By Graeme McNaughton/The Oshawa Express
Rona Ambrose is concerned for Oshawa’s future under the Liberal government.
Speaking with The Oshawa Express at the GTA East Conservative Party Policy Conference at Queen Elizabeth Public School, the interim leader of the opposition says that new and planned taxes under Prime Minister Justin Trudeau will only make things worse for Oshawa’s economy.
“We’re still waiting on a sign from this government that they have a plan for the economy. They’ve already raised taxes. Here in Oshawa, we’re concerned about the manufacturing sector. Prime Minister Trudeau has already said he thinks manufacturing needs to be phased out,” Ambrose says, referencing a January 2015 interview where the then third party leader told the London Free Press that Southwestern Ontario should move away from a manufacturing-first economy and move toward “much more innovation and high-tech and a more knowledge economy.”
“We’re very concerned, especially in a contract year, that the auto sector will not get the support that they need. And when I say that, I look to all the jobs that are being lost to the United States because of our lack of competitiveness internationally.
“And the Trudeau government, I don’t think they’ll be any different than the Wynne government, so we’re looking at new carbon taxes, we’ve already seen an increase in income taxes, and all of these things lead to job losses. So there’s a big concern in Oshawa.”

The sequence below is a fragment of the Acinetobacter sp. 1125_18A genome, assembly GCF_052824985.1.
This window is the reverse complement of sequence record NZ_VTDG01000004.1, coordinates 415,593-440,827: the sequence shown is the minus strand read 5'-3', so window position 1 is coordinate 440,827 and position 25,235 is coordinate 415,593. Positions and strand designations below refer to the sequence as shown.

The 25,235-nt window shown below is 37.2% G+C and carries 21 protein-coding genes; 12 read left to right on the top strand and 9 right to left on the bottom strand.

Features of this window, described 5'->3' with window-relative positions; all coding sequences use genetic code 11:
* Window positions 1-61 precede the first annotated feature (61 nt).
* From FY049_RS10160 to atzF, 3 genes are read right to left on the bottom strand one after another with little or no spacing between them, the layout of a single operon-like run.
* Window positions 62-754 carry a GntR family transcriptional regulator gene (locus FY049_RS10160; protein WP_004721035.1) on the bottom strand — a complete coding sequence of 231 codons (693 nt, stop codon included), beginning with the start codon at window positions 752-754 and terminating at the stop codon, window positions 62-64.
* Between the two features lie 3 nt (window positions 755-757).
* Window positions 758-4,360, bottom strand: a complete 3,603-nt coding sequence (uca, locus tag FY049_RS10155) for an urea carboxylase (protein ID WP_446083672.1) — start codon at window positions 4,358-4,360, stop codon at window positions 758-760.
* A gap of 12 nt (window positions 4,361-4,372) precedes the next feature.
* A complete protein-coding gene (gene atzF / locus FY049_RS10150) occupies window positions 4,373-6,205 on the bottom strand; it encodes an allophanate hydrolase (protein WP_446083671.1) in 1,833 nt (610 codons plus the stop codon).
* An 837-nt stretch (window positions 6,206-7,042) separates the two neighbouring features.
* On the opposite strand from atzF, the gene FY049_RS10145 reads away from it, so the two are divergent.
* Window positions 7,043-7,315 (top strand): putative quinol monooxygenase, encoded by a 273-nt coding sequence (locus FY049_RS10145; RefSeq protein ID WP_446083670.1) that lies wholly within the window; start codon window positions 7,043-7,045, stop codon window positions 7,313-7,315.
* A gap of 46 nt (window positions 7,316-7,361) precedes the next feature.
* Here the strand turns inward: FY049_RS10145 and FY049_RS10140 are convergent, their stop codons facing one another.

“Their speech from the throne didn’t mention things that are important to our region, zero for agriculture and zero for manufacturing. I’ve asked them what is their plan for manufacturing,” added Colin Carrie, Oshawa’s MP. “We’re having challenges now where Ontario has the highest industrial rates for electricity in North America. We are competing against Michigan, and they have competitive rates. They’re talking about a new carbon tax not only at the provincial level, but now federally. It could be two different taxes. The uncertainty is driving new investors and manufacturers crazy.”
The conference, with many taking place across the country, saw card-holding members of the Conservative Party debate policies ahead of the party’s national convention in May in Vancouver.
Ambrose, who was voted in as the interim leader of the party after former prime minister Stephen Harper stepped down following his party’s defeat in the October election, says that her party’s message still resonates with many across the country, and that they will be bringing that message to the country over the next few years before the 2019 election.
“I think the Conservative Party’s message resonates with a lot of Canadians, and those are Canadians that believe in smaller government, fiscal responsibility, low taxes, balanced budgets, individual liberty, that see a role for government in terms of paving the way for success but really then getting out of the way and allowing people to achieve that success,” she says. “We have a role to play in making sure we get that message out to Canadians and we have four years to do that.”